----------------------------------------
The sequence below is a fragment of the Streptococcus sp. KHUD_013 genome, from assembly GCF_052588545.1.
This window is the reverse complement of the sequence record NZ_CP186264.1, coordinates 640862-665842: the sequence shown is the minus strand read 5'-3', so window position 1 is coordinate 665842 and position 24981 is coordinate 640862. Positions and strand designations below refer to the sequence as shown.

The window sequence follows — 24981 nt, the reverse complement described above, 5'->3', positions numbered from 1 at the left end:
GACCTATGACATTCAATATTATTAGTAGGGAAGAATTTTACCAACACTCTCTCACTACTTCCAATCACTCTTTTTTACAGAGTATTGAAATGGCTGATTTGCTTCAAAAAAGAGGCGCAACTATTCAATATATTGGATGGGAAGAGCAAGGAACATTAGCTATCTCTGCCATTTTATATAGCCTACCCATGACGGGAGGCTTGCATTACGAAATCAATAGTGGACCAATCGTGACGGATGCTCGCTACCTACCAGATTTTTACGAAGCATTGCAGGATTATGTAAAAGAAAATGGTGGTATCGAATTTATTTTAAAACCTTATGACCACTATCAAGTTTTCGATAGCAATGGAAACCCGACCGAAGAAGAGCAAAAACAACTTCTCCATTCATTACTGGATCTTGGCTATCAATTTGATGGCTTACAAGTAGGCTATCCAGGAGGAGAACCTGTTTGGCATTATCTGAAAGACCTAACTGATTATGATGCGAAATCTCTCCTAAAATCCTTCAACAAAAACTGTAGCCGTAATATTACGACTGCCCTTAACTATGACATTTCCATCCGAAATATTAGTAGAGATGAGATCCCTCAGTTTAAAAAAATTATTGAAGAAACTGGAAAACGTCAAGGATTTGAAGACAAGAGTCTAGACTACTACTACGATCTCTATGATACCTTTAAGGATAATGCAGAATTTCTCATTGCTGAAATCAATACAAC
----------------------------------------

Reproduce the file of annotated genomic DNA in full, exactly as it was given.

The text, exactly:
The sequence below is a fragment of the Streptococcus sp. KHUD_013 genome, from assembly GCF_052588545.1.
This window is the reverse complement of the sequence record NZ_CP186264.1, coordinates 640862-665842: the sequence shown is the minus strand read 5'-3', so window position 1 is coordinate 665842 and position 24981 is coordinate 640862. Positions and strand designations below refer to the sequence as shown.

The window sequence follows — 24981 nt, the reverse complement described above, 5'->3', positions numbered from 1 at the left end:
GACCTATGACATTCAATATTATTAGTAGGGAAGAATTTTACCAACACTCTCTCACTACTTCCAATCACTCTTTTTTACAGAGTATTGAAATGGCTGATTTGCTTCAAAAAAGAGGCGCAACTATTCAATATATTGGATGGGAAGAGCAAGGAACATTAGCTATCTCTGCCATTTTATATAGCCTACCCATGACGGGAGGCTTGCATTACGAAATCAATAGTGGACCAATCGTGACGGATGCTCGCTACCTACCAGATTTTTACGAAGCATTGCAGGATTATGTAAAAGAAAATGGTGGTATCGAATTTATTTTAAAACCTTATGACCACTATCAAGTTTTCGATAGCAATGGAAACCCGACCGAAGAAGAGCAAAAACAACTTCTCCATTCATTACTGGATCTTGGCTATCAATTTGATGGCTTACAAGTAGGCTATCCAGGAGGAGAACCTGTTTGGCATTATCTGAAAGACCTAACTGATTATGATGCGAAATCTCTCCTAAAATCCTTCAACAAAAACTGTAGCCGTAATATTACGACTGCCCTTAACTATGACATTTCCATCCGAAATATTAGTAGAGATGAGATCCCTCAGTTTAAAAAAATTATTGAAGAAACTGGAAAACGTCAAGGATTTGAAGACAAGAGTCTAGACTACTACTACGATCTCTATGATACCTTTAAGGATAATGCAGAATTTCTCATTGCTGAAATCAATACAAC